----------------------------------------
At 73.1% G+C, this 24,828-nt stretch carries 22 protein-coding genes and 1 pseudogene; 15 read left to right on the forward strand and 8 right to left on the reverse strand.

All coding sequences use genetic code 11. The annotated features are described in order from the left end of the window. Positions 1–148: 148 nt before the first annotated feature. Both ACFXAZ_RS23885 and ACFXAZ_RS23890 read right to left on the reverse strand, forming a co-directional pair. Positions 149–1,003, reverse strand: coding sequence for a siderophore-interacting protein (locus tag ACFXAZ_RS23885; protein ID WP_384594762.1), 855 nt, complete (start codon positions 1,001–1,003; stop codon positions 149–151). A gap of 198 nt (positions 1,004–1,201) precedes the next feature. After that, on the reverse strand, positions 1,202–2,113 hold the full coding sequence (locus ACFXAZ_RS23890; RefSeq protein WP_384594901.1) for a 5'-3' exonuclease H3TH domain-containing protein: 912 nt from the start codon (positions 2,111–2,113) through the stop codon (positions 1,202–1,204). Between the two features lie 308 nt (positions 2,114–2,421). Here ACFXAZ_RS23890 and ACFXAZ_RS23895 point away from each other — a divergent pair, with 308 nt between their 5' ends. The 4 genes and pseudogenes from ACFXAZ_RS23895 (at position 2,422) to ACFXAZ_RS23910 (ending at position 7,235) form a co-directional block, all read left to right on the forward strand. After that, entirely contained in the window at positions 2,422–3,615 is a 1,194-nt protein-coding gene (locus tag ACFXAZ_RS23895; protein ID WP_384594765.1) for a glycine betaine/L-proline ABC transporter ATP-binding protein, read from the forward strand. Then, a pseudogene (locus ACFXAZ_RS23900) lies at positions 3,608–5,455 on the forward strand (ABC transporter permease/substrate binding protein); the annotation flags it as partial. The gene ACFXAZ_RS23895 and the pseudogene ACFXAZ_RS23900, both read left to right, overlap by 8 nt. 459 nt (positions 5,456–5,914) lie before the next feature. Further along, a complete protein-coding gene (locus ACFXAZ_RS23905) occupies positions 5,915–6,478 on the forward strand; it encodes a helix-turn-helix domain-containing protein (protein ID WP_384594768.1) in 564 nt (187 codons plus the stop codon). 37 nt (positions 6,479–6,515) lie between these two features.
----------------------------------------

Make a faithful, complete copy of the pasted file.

At 73.1% G+C, this 24,828-nt stretch carries 22 protein-coding genes and 1 pseudogene; 15 read left to right on the forward strand and 8 right to left on the reverse strand.

All coding sequences use genetic code 11. The annotated features are described in order from the left end of the window. Positions 1–148: 148 nt before the first annotated feature. Both ACFXAZ_RS23885 and ACFXAZ_RS23890 read right to left on the reverse strand, forming a co-directional pair. Positions 149–1,003, reverse strand: coding sequence for a siderophore-interacting protein (locus tag ACFXAZ_RS23885; protein ID WP_384594762.1), 855 nt, complete (start codon positions 1,001–1,003; stop codon positions 149–151). A gap of 198 nt (positions 1,004–1,201) precedes the next feature. After that, on the reverse strand, positions 1,202–2,113 hold the full coding sequence (locus ACFXAZ_RS23890; RefSeq protein WP_384594901.1) for a 5'-3' exonuclease H3TH domain-containing protein: 912 nt from the start codon (positions 2,111–2,113) through the stop codon (positions 1,202–1,204). Between the two features lie 308 nt (positions 2,114–2,421). Here ACFXAZ_RS23890 and ACFXAZ_RS23895 point away from each other — a divergent pair, with 308 nt between their 5' ends. The 4 genes and pseudogenes from ACFXAZ_RS23895 (at position 2,422) to ACFXAZ_RS23910 (ending at position 7,235) form a co-directional block, all read left to right on the forward strand. After that, entirely contained in the window at positions 2,422–3,615 is a 1,194-nt protein-coding gene (locus tag ACFXAZ_RS23895; protein ID WP_384594765.1) for a glycine betaine/L-proline ABC transporter ATP-binding protein, read from the forward strand. Then, a pseudogene (locus ACFXAZ_RS23900) lies at positions 3,608–5,455 on the forward strand (ABC transporter permease/substrate binding protein); the annotation flags it as partial. The gene ACFXAZ_RS23895 and the pseudogene ACFXAZ_RS23900, both read left to right, overlap by 8 nt. 459 nt (positions 5,456–5,914) lie before the next feature. Further along, a complete protein-coding gene (locus ACFXAZ_RS23905) occupies positions 5,915–6,478 on the forward strand; it encodes a helix-turn-helix domain-containing protein (protein ID WP_384594768.1) in 564 nt (187 codons plus the stop codon). 37 nt (positions 6,479–6,515) lie between these two features.